- Software name: appdown
- Software type: Microsoft Framwork
- size: 434MB
"Did you know that she was coming here?"
"About my money! No. I shall get that all right. What I am uneasy about is this: How did you know I was coming, and why?"
When the power and value of these primitive speculations can no longer be denied, their originality is sometimes questioned by the systematic detractors of everything Hellenic. Thales and the rest, we are told, simply borrowed their theories without acknowledgment from a storehouse of Oriental wisdom on which the Greeks are supposed to have drawn as freely as Coleridge drew on German philosophy. Sometimes each system is affiliated to one of the great Asiatic religions; sometimes they are all traced back to the schools of Hindostan. It is natural that no two critics should agree, when the rival explanations are based on nothing stronger than superficial analogies and accidental coincidences. Dr. Zeller in his wonderfully learned, clear, and sagacious work on Greek philosophy, has carefully sifted some of the hypotheses referred to, and shown how destitute they are of internal or external evidence, and how utterly they fail to account for the facts. The oldest and best authorities, Plato and Aristotle, knew nothing about such a derivation of Greek thought from Eastern sources. Isocrates does, indeed, mention that Pythagoras borrowed his philosophy7 from Egypt, but Isocrates did not even pretend to be a truthful narrator. No Greek of the early period except those regularly domiciled in Susa seems to have been acquainted with any language but his own. Few travelled very far into Asia, and of those few, only one or two were philosophers. Democritus, who visited more foreign countries than any man of his time, speaks only of having discussed mathematical problems with the wise men whom he encountered; and even in mathematics he was at least their equal.9 It was precisely at the greatest distance from Asia, in Italy and Sicily, that the systems arose which seem to have most analogy with Asiatic modes of thought. Can we suppose that the traders of those times were in any way qualified to transport the speculations of Confucius and the Vedas to such a distance from their native homes? With far better reason might one expect a German merchant to carry a knowledge of Kants philosophy from K?nigsberg to Canton. But a more convincing argument than any is to show that Greek philosophy in its historical evolution exhibits a perfectly natural and spontaneous progress from simpler to more complex forms, and that system grew out of system by a strictly logical process of extension, analysis, and combination. This is what, chiefly under the guidance of Zeller, we shall now attempt to do."Are you better now?" he asked.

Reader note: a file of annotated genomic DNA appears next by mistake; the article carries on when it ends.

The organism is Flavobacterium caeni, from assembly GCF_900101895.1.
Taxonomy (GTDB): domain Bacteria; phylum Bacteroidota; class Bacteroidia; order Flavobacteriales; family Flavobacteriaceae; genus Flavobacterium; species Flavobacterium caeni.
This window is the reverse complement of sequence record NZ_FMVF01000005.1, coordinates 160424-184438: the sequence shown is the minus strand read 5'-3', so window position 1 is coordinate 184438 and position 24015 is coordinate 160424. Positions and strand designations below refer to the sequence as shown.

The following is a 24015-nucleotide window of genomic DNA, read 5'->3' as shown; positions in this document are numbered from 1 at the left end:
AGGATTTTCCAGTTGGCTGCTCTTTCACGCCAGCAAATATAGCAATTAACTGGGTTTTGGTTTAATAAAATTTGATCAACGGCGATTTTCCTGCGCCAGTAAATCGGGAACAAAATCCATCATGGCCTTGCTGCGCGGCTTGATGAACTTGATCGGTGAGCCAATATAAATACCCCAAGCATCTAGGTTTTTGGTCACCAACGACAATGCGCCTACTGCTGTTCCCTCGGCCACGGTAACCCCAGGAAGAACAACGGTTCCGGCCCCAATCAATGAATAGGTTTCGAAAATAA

"Are there more horrors to come, dearest?"